|Other names||Reconstruction; Radical Reconstruction|
|Participants||President Winfield Scott|
President Horace Greeley
President Robert E. Lee
President Charles Sumner
President James Harlan
President Lyman Trumbull
President Lot M. Morril
President Thomas Osborn
President John Sherman
|Date||February 2, 1860 to|
January 1, 1892
In the United States, the term Reconstruction refers to two historical senses;
- The complete history of the United States from the end of the American Civil War on February 2, 1860 to the end of the century on January 1, 1892, or;
- The transformation (or Reconstruction) of the American South, in the sense of its industry, the states, and society during those dates.
In historical terms, Reconstruction was primarily aimed at the freeing and enfranchisement of African-American in the American South, and the "re-education" of Southerners who fought for the Confederated States through disenfranchisement, removal of property, prison sentences for generals and leaders, and military occupation of state governments.
However, following the rise to power of the far more "radical" American party, the goals of Reconstruction turned into a complete overhaul of the Southern US society, by "re-educating" civilians, especially students to a more "liberal" position. This ended on January 1, 1892, when President John Sherman called for an end to "divisions in the union" and recalled the majority of soldiers stationed there to return North.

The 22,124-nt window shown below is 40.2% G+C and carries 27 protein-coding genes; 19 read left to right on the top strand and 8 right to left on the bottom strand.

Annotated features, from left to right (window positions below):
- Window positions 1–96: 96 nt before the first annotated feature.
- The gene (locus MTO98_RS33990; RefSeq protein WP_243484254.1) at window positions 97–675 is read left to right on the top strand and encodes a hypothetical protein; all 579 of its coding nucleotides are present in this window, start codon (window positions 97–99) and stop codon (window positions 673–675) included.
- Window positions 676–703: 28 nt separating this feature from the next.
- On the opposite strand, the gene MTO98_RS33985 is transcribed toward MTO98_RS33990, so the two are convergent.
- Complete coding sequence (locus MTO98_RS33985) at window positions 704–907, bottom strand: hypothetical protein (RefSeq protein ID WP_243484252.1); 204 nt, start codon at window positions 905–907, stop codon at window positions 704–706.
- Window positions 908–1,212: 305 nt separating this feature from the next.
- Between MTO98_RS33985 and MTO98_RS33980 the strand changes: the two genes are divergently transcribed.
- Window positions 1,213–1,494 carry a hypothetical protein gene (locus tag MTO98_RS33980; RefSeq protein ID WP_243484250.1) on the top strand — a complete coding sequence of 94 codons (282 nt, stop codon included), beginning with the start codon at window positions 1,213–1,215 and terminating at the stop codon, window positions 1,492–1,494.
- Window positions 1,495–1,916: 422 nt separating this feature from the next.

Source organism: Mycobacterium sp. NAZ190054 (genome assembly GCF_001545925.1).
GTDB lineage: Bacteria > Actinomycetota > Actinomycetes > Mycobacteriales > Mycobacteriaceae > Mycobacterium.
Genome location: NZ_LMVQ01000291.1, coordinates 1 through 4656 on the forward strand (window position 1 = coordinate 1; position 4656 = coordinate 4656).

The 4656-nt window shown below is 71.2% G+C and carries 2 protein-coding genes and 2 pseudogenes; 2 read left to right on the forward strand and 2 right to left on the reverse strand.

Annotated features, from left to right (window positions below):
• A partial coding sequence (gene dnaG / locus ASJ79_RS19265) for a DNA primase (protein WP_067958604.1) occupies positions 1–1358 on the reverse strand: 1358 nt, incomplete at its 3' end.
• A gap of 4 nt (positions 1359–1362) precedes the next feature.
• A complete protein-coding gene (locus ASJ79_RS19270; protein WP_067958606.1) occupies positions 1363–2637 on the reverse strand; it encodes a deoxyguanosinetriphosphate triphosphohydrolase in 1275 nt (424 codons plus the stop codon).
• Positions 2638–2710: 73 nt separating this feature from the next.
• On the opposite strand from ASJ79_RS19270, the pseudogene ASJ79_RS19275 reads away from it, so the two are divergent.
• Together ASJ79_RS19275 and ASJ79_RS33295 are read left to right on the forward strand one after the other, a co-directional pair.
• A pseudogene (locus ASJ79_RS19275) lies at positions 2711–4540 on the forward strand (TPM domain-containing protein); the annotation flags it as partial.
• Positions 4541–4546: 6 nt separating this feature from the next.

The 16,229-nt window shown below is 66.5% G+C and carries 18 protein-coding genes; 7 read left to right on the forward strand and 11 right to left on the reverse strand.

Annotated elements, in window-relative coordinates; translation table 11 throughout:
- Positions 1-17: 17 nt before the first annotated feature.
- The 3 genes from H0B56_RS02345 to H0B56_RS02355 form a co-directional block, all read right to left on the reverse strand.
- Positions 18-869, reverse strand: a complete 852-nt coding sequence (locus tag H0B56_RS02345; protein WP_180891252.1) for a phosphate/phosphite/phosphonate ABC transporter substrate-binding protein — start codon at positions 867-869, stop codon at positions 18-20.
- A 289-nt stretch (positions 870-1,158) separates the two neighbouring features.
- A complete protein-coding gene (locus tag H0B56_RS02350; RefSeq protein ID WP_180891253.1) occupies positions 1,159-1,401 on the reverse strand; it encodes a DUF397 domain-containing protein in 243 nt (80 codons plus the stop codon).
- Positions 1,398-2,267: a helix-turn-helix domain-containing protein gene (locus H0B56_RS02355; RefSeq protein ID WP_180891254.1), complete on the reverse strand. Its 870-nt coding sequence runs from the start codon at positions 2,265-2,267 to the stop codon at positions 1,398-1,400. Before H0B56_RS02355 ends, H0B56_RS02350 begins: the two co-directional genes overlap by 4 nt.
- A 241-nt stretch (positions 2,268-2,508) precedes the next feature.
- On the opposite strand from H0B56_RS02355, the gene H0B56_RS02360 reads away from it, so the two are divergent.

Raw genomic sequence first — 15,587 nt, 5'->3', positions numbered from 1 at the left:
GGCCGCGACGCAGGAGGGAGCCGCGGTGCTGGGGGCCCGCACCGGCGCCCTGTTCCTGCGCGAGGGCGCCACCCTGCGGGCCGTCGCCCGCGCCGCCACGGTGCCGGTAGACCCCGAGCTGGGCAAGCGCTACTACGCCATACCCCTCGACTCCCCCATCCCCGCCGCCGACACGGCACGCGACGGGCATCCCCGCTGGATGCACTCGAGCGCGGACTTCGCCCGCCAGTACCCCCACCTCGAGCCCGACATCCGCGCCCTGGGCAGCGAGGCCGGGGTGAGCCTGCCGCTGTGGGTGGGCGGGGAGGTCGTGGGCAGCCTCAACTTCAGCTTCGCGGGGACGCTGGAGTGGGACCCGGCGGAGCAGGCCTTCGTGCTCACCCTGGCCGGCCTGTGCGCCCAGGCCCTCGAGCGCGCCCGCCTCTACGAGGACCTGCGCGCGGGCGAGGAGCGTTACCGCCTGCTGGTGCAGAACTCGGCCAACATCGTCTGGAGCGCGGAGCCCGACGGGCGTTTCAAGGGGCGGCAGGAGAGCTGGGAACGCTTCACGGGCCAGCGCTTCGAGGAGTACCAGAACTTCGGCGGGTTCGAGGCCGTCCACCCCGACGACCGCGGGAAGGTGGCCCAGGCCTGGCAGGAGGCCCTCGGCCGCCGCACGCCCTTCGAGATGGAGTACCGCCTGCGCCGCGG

Today, historians argue over the overarching result of Reconstruction; whilst it did achieve its goal of enfranchising the African-American civilians, as well as moderately "re-educating" Southerners to a more liberal way of thinking, extremism and violence against Northern soldiers and African-Americans erupted during this time, especially with the rise of the Ku Klux Klan and other extremist groups.